"Every retailer wants to beat everyone else," said C. Britt Beemer, chairman of America's Research Group, a research firm based in Charleston, S.C. "Shoppers love it."

Hardcore holiday shoppers took advantage of the earlier hours. "I ate my turkey dinner and came right here," said Rasheed Ali, a 23-year-old student in New York City who bought a 50-inch Westinghouse TV for $349 and a Singer sewing machine for $50 at a Target in New York City that opened at 8 p.m. on Thanksgiving. "Then I'm going home and eating more."

There were 11 shoppers in a four-tent encampment outside a Best Buy store near Ann Arbor, Mich., in the afternoon on Thanksgiving. The purpose of their wait? A $179 40-inch Toshiba LCD television is worth missing Thanksgiving dinner at home.

Jackie Berg, 26, of Ann Arbor, arrived first with her stepson and a friend Wednesday afternoon, seeking three of the televisions. The deal makes the TVs $240 less than their normal price, so Berg says that she'll save more than $700.

"We'll miss the actual being there with family, but we'll have the rest of the weekend for that," she said.

Carey Maguire, 33, and her sister Caitlyn Maguire, 21, showed up at Target in East Harlem neighborhood of New York City at 7 p.m. Their goal was to buy several Nooks, which were on sale for $49. But while waiting in line they were also using their iPhone to do some online buying at rival stores.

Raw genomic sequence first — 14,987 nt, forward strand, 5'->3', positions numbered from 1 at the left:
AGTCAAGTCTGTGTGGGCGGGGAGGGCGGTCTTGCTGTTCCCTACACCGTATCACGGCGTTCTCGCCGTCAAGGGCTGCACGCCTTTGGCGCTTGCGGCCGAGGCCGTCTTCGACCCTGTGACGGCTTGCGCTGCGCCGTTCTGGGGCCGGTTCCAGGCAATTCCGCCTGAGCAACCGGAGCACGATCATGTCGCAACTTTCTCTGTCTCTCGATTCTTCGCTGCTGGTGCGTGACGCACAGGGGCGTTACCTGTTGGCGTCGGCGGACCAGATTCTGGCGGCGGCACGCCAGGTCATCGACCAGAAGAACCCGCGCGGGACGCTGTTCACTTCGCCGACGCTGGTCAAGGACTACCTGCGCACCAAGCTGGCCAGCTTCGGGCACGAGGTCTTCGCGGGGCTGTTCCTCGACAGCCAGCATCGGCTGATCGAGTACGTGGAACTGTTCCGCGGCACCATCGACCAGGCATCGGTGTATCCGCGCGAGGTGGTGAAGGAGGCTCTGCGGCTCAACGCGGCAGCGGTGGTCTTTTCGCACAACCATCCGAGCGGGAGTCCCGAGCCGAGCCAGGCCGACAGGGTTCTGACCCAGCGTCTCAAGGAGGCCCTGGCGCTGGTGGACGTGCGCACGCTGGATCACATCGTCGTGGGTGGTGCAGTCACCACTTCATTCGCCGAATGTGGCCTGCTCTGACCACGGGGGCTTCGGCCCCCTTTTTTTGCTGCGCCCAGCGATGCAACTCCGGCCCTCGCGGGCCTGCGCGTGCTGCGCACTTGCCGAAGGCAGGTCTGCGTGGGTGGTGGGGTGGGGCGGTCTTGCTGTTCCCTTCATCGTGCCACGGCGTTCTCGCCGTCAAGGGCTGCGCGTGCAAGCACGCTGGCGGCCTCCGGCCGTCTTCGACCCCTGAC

"If you're going to spend, I want to make it worth it," said Caitlyn Maguire, a college student, who spent a total of $175 on Amazon.com, Best Buy and Radio Shack during her two-hour wait.

While shoppers snagged early deals, some workers were expected to protest the earlier hours. Wal-Mart, the world's largest retailer, has been one of the biggest targets of protests against holiday hours. Many of Wal-Mart's stores are open 24 hours, but the company offered early bird specials that once were reserved for Black Friday at 8 p.m. on Thanksgiving instead.

The issue is part of a broader campaign against the company's treatment of workers that's being waged by a union-backed group called OUR Walmart, which includes former and current workers. The group is staging demonstrations and walkouts at hundreds of stores on Black Friday.

Mary Pat Tifft, a Wal-Mart employee in Kenosha, Wis., who is a member of OUR Walmart, started an online petition on signon.org that has about 34,000 signatures. "This Thanksgiving, while millions of families plan to spend quality time with their loved ones, Wal-Mart associates have been told we will be stocking shelves and preparing sales starting at 8 p.m.," she wrote on the site.

Shortly after midnight, OUR Walmart said workers walked off their jobs in stores in Dallas, Miami and Kenosha, Wis., on Thursday. But a spokeswoman for the group did not immediately give numbers on how many workers participated.

For their part, retailers say they are giving shoppers what they want. Dave Tovar, a Wal-Mart spokesman, said that the discounter learned from shoppers that they want to start shopping right after Thanksgiving dinner. Then, they want to have time to go to bed before they wake up to head back out to the stores.

Still, Tovar said that Wal-Mart works to accommodate its workers' requests for different working hours. "We spent a lot of time talking to them, trying to figure out when would be the best time for our events," he said.